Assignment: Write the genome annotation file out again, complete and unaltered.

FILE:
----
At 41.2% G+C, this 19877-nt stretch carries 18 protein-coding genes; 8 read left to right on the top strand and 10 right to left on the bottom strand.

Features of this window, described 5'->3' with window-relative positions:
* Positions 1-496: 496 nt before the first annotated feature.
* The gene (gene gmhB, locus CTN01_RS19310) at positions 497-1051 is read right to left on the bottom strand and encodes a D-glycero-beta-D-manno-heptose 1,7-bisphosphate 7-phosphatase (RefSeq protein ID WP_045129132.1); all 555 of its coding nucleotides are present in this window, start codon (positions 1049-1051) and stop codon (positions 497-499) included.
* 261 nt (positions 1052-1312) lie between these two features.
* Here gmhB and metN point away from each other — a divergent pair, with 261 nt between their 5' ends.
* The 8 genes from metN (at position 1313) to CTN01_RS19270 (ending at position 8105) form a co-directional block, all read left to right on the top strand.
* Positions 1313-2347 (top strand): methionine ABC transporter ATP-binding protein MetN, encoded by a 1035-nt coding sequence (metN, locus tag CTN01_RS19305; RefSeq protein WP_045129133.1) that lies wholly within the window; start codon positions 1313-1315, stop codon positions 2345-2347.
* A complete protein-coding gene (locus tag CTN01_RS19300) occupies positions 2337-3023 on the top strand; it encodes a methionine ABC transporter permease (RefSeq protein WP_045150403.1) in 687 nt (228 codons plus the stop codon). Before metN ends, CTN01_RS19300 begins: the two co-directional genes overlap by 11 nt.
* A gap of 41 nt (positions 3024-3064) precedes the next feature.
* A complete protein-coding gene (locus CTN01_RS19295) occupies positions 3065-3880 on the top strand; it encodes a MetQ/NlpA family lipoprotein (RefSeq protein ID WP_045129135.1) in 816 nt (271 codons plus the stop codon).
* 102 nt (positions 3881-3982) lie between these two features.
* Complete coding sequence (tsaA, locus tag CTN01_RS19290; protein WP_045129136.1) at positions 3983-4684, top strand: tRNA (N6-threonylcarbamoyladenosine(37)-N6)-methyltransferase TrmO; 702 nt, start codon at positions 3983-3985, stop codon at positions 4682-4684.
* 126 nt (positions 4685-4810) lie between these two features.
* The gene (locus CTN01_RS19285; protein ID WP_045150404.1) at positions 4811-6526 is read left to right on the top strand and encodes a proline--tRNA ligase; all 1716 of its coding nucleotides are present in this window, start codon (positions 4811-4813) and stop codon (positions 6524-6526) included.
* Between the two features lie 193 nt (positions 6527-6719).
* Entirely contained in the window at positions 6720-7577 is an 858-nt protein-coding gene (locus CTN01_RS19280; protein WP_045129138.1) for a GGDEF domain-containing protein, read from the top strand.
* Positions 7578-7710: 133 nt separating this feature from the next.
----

At 41.2% G+C, this 19877-nt stretch carries 18 protein-coding genes; 8 read left to right on the top strand and 10 right to left on the bottom strand.

Features of this window, described 5'->3' with window-relative positions:
* Positions 1-496: 496 nt before the first annotated feature.
* The gene (gene gmhB, locus CTN01_RS19310) at positions 497-1051 is read right to left on the bottom strand and encodes a D-glycero-beta-D-manno-heptose 1,7-bisphosphate 7-phosphatase (RefSeq protein ID WP_045129132.1); all 555 of its coding nucleotides are present in this window, start codon (positions 1049-1051) and stop codon (positions 497-499) included.
* 261 nt (positions 1052-1312) lie between these two features.
* Here gmhB and metN point away from each other — a divergent pair, with 261 nt between their 5' ends.
* The 8 genes from metN (at position 1313) to CTN01_RS19270 (ending at position 8105) form a co-directional block, all read left to right on the top strand.
* Positions 1313-2347 (top strand): methionine ABC transporter ATP-binding protein MetN, encoded by a 1035-nt coding sequence (metN, locus tag CTN01_RS19305; RefSeq protein WP_045129133.1) that lies wholly within the window; start codon positions 1313-1315, stop codon positions 2345-2347.
* A complete protein-coding gene (locus tag CTN01_RS19300) occupies positions 2337-3023 on the top strand; it encodes a methionine ABC transporter permease (RefSeq protein WP_045150403.1) in 687 nt (228 codons plus the stop codon). Before metN ends, CTN01_RS19300 begins: the two co-directional genes overlap by 11 nt.
* A gap of 41 nt (positions 3024-3064) precedes the next feature.
* A complete protein-coding gene (locus CTN01_RS19295) occupies positions 3065-3880 on the top strand; it encodes a MetQ/NlpA family lipoprotein (RefSeq protein ID WP_045129135.1) in 816 nt (271 codons plus the stop codon).
* 102 nt (positions 3881-3982) lie between these two features.
* Complete coding sequence (tsaA, locus tag CTN01_RS19290; protein WP_045129136.1) at positions 3983-4684, top strand: tRNA (N6-threonylcarbamoyladenosine(37)-N6)-methyltransferase TrmO; 702 nt, start codon at positions 3983-3985, stop codon at positions 4682-4684.
* 126 nt (positions 4685-4810) lie between these two features.
* The gene (locus CTN01_RS19285; protein ID WP_045150404.1) at positions 4811-6526 is read left to right on the top strand and encodes a proline--tRNA ligase; all 1716 of its coding nucleotides are present in this window, start codon (positions 4811-4813) and stop codon (positions 6524-6526) included.
* Between the two features lie 193 nt (positions 6527-6719).
* Entirely contained in the window at positions 6720-7577 is an 858-nt protein-coding gene (locus CTN01_RS19280; protein WP_045129138.1) for a GGDEF domain-containing protein, read from the top strand.
* Positions 7578-7710: 133 nt separating this feature from the next.